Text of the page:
Roth populates his novel with dozens of characters, no one of whom can be said to have a dominant role. None is drawn realistically; rather, all are exaggerations, tools of the satirist’s pen in this pointed fable about a mythical baseball league.
The character who first garners the reader’s attention is the narrator, Word Smith, a retired baseball writer who transcribes the story that forms the heart of the novel. Smitty is confined to an asylum, ostensibly because he suffers from a chronic and fatal affliction: He alliterates too much. His excessive concern with wordplay is a source of humor in the novel; moreover, it provides a forum for some of Roth’s more serious comments regarding the nature of fiction and the power of words to shape reality and convey truth.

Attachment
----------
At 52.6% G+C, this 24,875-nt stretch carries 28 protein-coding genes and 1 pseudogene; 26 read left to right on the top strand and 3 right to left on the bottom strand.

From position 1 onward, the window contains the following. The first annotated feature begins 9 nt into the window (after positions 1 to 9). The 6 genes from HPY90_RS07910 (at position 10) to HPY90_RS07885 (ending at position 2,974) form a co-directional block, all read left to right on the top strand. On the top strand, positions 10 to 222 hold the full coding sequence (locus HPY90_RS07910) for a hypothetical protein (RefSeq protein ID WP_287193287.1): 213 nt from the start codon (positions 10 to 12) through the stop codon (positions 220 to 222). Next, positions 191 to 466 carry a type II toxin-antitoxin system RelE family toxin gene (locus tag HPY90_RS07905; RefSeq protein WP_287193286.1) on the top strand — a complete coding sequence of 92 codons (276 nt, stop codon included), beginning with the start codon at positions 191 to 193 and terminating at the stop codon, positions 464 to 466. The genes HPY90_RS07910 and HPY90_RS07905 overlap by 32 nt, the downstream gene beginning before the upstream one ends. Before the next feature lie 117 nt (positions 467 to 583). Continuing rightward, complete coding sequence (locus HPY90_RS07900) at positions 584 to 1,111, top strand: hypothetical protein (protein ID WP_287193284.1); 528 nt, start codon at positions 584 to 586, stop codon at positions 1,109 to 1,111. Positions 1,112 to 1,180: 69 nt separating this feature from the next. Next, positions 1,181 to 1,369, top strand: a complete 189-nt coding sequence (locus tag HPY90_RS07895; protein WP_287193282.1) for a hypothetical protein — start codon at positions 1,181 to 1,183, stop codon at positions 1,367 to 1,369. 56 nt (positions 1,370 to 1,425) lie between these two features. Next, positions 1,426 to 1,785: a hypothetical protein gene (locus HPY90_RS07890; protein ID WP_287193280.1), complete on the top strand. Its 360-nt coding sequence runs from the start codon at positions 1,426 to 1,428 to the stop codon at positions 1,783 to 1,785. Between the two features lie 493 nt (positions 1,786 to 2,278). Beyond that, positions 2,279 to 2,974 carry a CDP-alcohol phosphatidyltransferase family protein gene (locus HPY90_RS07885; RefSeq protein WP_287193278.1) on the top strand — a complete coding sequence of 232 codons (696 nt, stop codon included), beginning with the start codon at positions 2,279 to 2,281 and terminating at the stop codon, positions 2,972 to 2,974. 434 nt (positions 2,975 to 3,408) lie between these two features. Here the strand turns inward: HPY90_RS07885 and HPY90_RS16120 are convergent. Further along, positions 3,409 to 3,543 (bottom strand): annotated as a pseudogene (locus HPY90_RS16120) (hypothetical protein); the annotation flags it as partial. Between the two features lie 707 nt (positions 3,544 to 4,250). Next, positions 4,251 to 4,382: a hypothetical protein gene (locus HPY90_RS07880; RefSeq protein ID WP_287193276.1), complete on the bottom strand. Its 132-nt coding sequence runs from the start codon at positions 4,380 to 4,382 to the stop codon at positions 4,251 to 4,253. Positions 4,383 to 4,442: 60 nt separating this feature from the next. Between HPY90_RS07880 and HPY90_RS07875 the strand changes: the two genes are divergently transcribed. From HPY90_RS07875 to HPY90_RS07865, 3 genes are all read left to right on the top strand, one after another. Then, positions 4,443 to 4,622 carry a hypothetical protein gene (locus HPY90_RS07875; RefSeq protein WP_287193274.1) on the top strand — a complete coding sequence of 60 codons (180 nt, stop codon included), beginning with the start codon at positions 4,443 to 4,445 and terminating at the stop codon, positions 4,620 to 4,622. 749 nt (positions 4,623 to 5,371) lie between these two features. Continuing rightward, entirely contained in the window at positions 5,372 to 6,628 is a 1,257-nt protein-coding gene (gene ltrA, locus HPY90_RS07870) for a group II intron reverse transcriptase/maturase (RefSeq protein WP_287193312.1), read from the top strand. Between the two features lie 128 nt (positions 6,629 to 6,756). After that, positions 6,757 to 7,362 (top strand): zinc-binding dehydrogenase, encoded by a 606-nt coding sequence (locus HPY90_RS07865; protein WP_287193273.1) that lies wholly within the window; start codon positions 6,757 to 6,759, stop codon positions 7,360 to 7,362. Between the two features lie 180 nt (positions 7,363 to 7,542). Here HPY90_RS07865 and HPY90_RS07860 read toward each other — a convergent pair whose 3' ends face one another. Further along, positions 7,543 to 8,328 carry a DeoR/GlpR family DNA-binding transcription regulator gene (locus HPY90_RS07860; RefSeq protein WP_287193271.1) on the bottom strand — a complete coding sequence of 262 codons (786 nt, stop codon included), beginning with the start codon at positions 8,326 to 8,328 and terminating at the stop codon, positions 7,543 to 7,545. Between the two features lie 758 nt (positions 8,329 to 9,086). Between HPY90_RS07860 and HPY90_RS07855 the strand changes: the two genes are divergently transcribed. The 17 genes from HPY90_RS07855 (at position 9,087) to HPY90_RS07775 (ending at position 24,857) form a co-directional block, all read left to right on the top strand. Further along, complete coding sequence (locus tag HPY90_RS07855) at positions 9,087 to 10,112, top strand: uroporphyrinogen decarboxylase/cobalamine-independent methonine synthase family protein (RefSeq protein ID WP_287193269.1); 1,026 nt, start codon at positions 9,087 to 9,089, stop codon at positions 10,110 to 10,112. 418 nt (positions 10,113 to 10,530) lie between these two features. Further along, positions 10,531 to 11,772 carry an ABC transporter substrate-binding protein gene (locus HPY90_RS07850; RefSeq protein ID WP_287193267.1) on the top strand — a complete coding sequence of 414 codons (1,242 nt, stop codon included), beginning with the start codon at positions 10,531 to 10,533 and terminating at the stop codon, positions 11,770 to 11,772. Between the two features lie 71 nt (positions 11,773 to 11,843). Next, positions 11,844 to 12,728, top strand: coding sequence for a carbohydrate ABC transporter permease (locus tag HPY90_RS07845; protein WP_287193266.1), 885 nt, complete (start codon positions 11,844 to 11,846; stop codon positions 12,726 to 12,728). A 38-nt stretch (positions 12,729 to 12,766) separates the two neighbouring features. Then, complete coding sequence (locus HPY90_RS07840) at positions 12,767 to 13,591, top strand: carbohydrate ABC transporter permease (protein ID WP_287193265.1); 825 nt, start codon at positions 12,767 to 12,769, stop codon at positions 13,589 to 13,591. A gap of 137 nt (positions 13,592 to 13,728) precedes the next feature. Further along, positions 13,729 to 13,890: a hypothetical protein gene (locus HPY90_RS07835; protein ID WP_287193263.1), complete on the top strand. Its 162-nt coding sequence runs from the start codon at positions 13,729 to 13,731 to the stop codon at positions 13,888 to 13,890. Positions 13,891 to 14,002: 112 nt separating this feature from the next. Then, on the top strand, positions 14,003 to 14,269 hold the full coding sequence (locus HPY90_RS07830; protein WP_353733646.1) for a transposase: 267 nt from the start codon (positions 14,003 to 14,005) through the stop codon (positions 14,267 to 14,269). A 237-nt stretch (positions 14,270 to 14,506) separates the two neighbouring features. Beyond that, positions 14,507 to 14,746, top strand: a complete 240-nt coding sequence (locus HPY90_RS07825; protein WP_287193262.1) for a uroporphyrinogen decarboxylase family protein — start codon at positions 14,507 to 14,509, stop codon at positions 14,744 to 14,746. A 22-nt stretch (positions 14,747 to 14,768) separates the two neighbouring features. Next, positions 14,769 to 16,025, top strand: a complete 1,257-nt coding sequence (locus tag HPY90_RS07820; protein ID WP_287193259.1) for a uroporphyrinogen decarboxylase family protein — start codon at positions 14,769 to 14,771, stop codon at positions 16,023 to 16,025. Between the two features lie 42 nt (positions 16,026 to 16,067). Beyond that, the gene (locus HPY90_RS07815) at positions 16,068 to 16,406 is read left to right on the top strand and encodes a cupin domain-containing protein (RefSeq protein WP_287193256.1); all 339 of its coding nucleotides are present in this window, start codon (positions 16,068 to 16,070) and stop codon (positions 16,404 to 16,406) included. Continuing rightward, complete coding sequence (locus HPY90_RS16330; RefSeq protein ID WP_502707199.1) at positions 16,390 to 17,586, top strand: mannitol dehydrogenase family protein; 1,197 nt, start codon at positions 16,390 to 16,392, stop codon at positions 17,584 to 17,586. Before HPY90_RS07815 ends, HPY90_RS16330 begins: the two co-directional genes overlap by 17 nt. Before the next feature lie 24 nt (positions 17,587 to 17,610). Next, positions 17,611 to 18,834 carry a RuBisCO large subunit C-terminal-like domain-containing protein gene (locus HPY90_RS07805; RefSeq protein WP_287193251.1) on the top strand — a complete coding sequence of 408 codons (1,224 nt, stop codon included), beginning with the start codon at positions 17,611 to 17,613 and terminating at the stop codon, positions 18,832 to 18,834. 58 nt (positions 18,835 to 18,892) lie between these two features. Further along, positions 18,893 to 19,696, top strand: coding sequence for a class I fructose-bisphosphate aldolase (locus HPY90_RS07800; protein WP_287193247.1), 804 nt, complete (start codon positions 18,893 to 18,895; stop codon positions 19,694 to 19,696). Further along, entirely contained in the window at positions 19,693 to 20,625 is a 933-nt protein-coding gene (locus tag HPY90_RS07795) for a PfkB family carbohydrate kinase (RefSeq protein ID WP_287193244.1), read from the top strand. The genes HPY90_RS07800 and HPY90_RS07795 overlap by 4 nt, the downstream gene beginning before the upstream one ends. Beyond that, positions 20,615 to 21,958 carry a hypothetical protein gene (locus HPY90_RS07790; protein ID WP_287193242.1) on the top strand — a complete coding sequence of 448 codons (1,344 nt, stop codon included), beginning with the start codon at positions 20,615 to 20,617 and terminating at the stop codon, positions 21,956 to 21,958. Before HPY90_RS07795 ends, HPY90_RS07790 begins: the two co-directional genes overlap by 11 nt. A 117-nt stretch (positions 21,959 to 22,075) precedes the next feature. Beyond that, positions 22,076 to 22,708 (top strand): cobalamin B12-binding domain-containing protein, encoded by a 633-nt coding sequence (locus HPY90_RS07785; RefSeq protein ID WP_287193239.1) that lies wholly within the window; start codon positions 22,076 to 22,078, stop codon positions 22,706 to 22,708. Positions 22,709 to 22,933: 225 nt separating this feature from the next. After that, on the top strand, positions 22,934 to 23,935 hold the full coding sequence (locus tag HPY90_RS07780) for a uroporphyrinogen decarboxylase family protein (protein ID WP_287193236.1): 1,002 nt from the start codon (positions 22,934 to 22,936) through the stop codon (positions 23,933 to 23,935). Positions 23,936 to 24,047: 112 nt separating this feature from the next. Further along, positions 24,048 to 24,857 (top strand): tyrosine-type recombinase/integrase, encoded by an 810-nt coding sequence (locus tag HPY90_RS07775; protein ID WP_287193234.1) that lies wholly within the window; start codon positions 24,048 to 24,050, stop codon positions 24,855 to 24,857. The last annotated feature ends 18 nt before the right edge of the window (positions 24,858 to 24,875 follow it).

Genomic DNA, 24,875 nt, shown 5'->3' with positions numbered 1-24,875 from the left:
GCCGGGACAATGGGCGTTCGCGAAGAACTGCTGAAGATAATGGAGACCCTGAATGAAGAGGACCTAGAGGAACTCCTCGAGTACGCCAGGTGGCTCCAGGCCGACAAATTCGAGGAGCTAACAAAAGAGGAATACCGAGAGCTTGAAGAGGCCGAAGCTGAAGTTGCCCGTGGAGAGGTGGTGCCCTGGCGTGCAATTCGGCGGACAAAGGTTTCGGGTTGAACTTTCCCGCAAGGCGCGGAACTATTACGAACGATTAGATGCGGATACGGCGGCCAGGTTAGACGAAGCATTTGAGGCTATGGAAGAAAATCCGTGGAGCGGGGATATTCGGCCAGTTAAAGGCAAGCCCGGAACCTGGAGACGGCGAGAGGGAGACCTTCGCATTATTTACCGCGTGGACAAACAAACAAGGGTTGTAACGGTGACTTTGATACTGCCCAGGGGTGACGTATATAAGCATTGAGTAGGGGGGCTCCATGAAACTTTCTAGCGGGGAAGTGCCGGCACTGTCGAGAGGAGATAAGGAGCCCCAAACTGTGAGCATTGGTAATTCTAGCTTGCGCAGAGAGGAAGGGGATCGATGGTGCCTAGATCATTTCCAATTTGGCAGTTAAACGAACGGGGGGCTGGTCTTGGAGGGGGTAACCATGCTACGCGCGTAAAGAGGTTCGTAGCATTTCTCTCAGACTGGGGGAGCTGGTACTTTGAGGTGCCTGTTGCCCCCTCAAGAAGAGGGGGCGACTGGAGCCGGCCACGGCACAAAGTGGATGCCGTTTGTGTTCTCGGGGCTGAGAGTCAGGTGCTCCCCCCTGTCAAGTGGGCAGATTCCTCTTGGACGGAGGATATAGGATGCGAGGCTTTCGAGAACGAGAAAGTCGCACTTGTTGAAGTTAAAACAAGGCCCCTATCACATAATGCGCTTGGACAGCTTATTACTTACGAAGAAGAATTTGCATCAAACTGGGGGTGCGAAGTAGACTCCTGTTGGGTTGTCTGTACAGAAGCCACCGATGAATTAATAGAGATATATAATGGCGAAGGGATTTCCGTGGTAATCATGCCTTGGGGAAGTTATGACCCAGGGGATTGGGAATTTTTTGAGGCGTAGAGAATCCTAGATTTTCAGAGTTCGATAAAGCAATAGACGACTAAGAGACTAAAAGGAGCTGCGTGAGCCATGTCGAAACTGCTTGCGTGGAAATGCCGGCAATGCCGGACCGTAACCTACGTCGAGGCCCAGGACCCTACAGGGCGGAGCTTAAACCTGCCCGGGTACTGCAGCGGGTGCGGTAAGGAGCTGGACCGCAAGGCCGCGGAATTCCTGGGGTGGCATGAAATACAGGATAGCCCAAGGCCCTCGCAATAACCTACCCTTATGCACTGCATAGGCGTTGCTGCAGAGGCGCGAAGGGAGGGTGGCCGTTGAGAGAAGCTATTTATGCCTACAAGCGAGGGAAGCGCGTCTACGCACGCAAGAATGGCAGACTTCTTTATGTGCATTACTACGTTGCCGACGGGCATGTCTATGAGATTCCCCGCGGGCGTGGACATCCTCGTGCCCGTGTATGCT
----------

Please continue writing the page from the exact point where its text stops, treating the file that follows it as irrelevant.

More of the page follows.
A series of larger-than-life heroes and villains populate the playing field and the behind-the-scenes operations of the Patriot Baseball League. Many of the characters are modeled loosely on real-life figures from the game: Luke Gofannon, the legendary hitter of the post-World War I era, is a composite of Babe Ruth and Lou Gehrig. The dwarfs who are introduced into the league by Frank Mazuma have their real-life counterpart in three-foot-seven-inch Eddie Gaedel, who was brought into the real major leagues in 1951 in a short-lived experiment by entrepreneur and self-professed iconoclast Bill Veeck. (In Gaedel’s only big-league at bat, he walked.) The avid baseball fan will...
(The entire section is 563 words.)